All of the women here agree MLMs aren’t for everyone, and that research is a must.
Holder says she asks curious wannabes about their goals and what they hope to achieve — the same sorts of questions facing those who could choose to work at home.
“They can be great opportunities,” she says of MLMs’ promises and potential, “but people have to realize that they have still a drive to be in the business world.”
Vee Daniel, president of the BBB of Upstate South Carolina, says the Better Business Bureau doesn’t investigate distributors’ or former direct sellers’ complaints against MLMs, although they do look into bogus product claims — especially now those related to COVID-19.
An example is “last week, where they’re saying that essential oils are a cure,” she says, referring to nonexistent antidotes to coronavirus. “When it comes to unfounded product claims, we investigate businesses.”
Reputable MLMs’ independent consultants, as they’re widely known, are generally 1099 employees for IRS purposes. If a distributor feels she has been ripped off — unfair or unpaid commissions, lost investments of, say, $2,500 start-up fees and the like — those claims are forwarded to wage-and-hour labor authorities, Daniel says.
In a nutshell: She and regulatory authorities, as well as some of the women interviewed for this story, urge due diligence.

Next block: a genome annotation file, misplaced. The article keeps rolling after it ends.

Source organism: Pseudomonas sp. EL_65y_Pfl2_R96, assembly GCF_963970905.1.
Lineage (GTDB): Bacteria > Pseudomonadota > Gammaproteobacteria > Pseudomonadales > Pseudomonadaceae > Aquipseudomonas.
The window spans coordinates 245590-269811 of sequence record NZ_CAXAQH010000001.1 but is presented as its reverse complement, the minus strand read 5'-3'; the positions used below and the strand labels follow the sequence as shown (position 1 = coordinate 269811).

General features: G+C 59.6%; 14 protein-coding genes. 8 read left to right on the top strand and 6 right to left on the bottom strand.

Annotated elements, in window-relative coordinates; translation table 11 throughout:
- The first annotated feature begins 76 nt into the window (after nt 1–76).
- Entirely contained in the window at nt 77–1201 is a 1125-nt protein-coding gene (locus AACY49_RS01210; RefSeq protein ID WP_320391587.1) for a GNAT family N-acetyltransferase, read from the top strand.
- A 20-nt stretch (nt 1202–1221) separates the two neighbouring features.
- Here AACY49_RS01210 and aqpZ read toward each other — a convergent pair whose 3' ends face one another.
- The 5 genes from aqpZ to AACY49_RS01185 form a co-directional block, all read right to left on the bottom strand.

First, they say, any entrepreneurial enterprise benefits from a business plan; the U.S. Small Business Administration, which is capturing a lot of headlines these days, offers tips about how to write one.
As for MLMs, the U.S. Federal Trade Commission, while also defining pyramid schemes and their red flags, offers the following suggestions, among others:
- Do your research: Research the company. Research what other distributors are saying. Ask about refunds. Read the fine print. Check with the South Carolina Attorney General’s office for any complaints.
- As you would when creating a business plan, ask yourself: Do you want to be a salesperson? Do you have a solid sales strategy? What are your income goals? Can you afford to risk the money and time?
- Talk with current and past distributors: “Ask tough questions and dig for details,” the FTC advises. “Don’t consider it nosy or intrusive; you’re thinking about starting a small business. A good businessperson needs those answers.”